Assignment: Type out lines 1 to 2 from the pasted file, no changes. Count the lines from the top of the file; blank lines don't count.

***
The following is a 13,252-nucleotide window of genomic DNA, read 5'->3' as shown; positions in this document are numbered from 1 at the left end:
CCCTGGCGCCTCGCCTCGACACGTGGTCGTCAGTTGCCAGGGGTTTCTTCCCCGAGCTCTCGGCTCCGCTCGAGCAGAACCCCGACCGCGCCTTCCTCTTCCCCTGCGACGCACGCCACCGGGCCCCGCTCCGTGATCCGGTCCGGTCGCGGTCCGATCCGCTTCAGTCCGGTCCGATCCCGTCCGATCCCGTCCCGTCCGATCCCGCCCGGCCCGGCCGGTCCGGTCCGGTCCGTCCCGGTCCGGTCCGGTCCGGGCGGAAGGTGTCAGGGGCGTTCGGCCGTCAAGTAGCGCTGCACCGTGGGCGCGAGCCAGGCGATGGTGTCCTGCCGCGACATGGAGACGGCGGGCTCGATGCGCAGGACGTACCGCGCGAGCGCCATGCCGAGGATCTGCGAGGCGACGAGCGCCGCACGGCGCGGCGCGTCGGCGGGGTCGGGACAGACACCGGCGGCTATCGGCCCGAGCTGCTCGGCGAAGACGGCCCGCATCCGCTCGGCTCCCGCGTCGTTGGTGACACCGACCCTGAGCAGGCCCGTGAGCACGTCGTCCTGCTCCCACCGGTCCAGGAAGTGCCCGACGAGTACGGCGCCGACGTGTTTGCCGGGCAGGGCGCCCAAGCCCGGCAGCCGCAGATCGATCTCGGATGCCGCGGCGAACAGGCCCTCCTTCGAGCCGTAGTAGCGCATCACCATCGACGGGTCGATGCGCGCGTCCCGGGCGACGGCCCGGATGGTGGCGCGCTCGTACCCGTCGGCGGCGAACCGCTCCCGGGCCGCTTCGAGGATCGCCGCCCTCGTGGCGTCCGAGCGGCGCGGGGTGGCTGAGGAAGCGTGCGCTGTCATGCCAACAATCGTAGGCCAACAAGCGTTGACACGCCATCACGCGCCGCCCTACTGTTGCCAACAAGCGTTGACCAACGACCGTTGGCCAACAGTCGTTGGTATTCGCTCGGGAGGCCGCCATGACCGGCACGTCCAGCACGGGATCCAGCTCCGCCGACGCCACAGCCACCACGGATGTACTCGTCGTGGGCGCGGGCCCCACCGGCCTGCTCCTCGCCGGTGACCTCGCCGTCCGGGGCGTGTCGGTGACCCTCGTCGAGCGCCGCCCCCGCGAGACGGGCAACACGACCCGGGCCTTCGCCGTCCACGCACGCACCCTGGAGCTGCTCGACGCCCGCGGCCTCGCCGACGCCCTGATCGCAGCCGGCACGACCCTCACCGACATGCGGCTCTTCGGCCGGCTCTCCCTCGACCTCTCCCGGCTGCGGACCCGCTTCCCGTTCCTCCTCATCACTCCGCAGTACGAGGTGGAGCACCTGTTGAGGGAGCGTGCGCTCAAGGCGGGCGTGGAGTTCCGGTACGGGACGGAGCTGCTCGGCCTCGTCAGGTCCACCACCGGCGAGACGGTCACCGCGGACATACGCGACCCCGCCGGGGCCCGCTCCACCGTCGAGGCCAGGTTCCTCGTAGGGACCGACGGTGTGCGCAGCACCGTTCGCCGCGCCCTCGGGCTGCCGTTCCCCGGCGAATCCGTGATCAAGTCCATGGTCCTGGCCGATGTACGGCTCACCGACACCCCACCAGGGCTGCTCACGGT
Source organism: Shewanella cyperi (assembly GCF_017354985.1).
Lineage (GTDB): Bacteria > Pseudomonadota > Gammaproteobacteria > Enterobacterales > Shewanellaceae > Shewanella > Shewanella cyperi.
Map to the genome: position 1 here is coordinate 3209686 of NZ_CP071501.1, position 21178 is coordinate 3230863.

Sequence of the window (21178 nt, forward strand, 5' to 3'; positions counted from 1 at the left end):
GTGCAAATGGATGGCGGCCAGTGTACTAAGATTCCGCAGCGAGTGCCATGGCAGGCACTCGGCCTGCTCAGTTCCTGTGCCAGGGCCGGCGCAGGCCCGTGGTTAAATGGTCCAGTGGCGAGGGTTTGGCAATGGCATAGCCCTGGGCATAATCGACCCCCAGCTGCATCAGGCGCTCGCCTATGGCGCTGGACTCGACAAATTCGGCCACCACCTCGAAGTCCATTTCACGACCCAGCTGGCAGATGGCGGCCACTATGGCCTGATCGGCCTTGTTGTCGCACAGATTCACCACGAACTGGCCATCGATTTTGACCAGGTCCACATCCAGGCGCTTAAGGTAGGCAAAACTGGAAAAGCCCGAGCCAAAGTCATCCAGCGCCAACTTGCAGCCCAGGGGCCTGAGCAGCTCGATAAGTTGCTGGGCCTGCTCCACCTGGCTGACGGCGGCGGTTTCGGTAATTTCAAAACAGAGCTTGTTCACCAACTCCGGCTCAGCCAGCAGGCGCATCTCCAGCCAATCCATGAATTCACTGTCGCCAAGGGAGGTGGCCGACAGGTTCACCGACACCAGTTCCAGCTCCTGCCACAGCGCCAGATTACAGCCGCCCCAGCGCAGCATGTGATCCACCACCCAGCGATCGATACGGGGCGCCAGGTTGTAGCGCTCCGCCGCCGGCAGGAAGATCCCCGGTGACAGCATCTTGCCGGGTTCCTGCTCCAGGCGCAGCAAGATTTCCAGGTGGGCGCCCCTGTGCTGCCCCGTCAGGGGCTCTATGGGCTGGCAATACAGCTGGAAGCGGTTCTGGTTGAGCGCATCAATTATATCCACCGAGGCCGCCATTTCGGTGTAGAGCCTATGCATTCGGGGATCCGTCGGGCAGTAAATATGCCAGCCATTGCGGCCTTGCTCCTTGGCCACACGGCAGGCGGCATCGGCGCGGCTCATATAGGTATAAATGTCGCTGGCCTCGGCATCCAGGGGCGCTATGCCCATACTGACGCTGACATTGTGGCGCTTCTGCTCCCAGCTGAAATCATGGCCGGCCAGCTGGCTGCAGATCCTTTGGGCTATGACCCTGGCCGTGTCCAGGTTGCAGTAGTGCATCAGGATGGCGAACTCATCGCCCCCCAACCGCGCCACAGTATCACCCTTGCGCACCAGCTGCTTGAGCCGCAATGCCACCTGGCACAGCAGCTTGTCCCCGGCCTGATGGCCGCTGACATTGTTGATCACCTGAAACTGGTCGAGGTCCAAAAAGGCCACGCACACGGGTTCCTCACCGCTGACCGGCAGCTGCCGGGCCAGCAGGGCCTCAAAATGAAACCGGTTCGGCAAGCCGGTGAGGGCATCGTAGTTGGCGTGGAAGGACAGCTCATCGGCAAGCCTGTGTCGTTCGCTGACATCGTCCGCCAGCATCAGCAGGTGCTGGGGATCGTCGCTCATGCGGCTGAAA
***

The following is a 13,252-nucleotide window of genomic DNA, read 5'->3' as shown; positions in this document are numbered from 1 at the left end:
CCCTGGCGCCTCGCCTCGACACGTGGTCGTCAGTTGCCAGGGGTTTCTTCCCCGAGCTCTCGGCTCCGCTCGAGCAGAACCCCGACCGCGCCTTCCTCTTCCCCTGCGACGCACGCCACCGGGCCCCGCTCCGTGATCCGGTCCGGTCGCGGTCCGATCCGCTTCAGTCCGGTCCGATCCCGTCCGATCCCGTCCCGTCCGATCCCGCCCGGCCCGGCCGGTCCGGTCCGGTCCGTCCCGGTCCGGTCCGGTCCGGGCGGAAGGTGTCAGGGGCGTTCGGCCGTCAAGTAGCGCTGCACCGTGGGCGCGAGCCAGGCGATGGTGTCCTGCCGCGACATGGAGACGGCGGGCTCGATGCGCAGGACGTACCGCGCGAGCGCCATGCCGAGGATCTGCGAGGCGACGAGCGCCGCACGGCGCGGCGCGTCGGCGGGGTCGGGACAGACACCGGCGGCTATCGGCCCGAGCTGCTCGGCGAAGACGGCCCGCATCCGCTCGGCTCCCGCGTCGTTGGTGACACCGACCCTGAGCAGGCCCGTGAGCACGTCGTCCTGCTCCCACCGGTCCAGGAAGTGCCCGACGAGTACGGCGCCGACGTGTTTGCCGGGCAGGGCGCCCAAGCCCGGCAGCCGCAGATCGATCTCGGATGCCGCGGCGAACAGGCCCTCCTTCGAGCCGTAGTAGCGCATCACCATCGACGGGTCGATGCGCGCGTCCCGGGCGACGGCCCGGATGGTGGCGCGCTCGTACCCGTCGGCGGCGAACCGCTCCCGGGCCGCTTCGAGGATCGCCGCCCTCGTGGCGTCCGAGCGGCGCGGGGTGGCTGAGGAAGCGTGCGCTGTCATGCCAACAATCGTAGGCCAACAAGCGTTGACACGCCATCACGCGCCGCCCTACTGTTGCCAACAAGCGTTGACCAACGACCGTTGGCCAACAGTCGTTGGTATTCGCTCGGGAGGCCGCCATGACCGGCACGTCCAGCACGGGATCCAGCTCCGCCGACGCCACAGCCACCACGGATGTACTCGTCGTGGGCGCGGGCCCCACCGGCCTGCTCCTCGCCGGTGACCTCGCCGTCCGGGGCGTGTCGGTGACCCTCGTCGAGCGCCGCCCCCGCGAGACGGGCAACACGACCCGGGCCTTCGCCGTCCACGCACGCACCCTGGAGCTGCTCGACGCCCGCGGCCTCGCCGACGCCCTGATCGCAGCCGGCACGACCCTCACCGACATGCGGCTCTTCGGCCGGCTCTCCCTCGACCTCTCCCGGCTGCGGACCCGCTTCCCGTTCCTCCTCATCACTCCGCAGTACGAGGTGGAGCACCTGTTGAGGGAGCGTGCGCTCAAGGCGGGCGTGGAGTTCCGGTACGGGACGGAGCTGCTCGGCCTCGTCAGGTCCACCACCGGCGAGACGGTCACCGCGGACATACGCGACCCCGCCGGGGCCCGCTCCACCGTCGAGGCCAGGTTCCTCGTAGGGACCGACGGTGTGCGCAGCACCGTTCGCCGCGCCCTCGGGCTGCCGTTCCCCGGCGAATCCGTGATCAAGTCCATGGTCCTGGCCGATGTACGGCTCACCGACACCCCACCAGGGCTGCTCACGGT